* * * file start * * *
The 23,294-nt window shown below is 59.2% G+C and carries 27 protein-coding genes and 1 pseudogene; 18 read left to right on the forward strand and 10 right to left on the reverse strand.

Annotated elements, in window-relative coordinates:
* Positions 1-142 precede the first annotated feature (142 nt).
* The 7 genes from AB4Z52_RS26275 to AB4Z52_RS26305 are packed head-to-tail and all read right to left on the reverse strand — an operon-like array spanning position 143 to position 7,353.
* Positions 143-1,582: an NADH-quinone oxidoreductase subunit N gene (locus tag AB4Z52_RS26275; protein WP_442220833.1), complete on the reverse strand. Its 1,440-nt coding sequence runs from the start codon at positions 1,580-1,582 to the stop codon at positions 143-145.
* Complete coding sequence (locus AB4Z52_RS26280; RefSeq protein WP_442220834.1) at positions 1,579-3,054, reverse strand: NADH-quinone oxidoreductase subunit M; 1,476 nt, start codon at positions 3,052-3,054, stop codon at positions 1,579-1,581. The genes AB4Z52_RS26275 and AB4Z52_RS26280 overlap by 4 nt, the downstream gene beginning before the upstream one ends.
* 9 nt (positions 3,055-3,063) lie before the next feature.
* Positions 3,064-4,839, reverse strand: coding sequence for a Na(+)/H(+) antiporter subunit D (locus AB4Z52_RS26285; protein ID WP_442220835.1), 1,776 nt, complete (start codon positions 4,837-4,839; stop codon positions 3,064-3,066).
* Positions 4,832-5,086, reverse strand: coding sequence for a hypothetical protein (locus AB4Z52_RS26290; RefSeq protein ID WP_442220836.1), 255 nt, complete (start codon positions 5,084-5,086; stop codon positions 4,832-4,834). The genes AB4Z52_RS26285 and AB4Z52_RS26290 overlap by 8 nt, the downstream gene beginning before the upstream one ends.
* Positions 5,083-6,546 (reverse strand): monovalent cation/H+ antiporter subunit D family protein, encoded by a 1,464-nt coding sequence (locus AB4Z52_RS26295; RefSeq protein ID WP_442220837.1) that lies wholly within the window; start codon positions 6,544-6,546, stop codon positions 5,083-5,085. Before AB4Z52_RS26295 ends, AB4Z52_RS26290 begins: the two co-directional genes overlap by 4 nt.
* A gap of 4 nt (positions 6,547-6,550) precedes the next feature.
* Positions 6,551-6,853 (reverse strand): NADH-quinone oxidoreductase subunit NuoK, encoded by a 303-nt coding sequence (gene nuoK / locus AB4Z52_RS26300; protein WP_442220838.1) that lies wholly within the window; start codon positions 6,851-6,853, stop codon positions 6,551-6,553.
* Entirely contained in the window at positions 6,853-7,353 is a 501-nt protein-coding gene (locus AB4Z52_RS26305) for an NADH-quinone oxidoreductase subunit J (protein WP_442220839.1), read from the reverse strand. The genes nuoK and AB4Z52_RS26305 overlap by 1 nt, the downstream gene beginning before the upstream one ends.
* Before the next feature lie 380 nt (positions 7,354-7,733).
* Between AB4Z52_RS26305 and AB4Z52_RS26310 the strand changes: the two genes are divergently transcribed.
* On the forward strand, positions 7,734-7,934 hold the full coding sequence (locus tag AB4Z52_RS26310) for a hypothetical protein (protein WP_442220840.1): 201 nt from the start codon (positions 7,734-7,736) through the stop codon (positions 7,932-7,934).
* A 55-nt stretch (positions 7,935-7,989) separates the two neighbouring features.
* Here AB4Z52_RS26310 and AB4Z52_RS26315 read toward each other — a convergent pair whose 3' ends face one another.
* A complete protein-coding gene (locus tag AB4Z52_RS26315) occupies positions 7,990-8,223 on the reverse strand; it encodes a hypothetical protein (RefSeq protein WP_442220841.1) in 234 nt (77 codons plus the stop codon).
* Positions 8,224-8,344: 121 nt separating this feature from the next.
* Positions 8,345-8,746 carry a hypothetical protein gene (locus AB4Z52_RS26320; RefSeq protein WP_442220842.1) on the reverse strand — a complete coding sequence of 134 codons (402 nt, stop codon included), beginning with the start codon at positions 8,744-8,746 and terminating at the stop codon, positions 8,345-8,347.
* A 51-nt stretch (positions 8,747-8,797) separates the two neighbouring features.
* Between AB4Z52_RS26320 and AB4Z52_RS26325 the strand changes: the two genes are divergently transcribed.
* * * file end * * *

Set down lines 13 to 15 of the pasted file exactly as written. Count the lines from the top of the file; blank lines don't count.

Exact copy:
* Entirely contained in the window at positions 6,853-7,353 is a 501-nt protein-coding gene (locus AB4Z52_RS26305) for an NADH-quinone oxidoreductase subunit J (protein WP_442220839.1), read from the reverse strand. The genes nuoK and AB4Z52_RS26305 overlap by 1 nt, the downstream gene beginning before the upstream one ends.
* Before the next feature lie 380 nt (positions 7,354-7,733).
* Between AB4Z52_RS26305 and AB4Z52_RS26310 the strand changes: the two genes are divergently transcribed.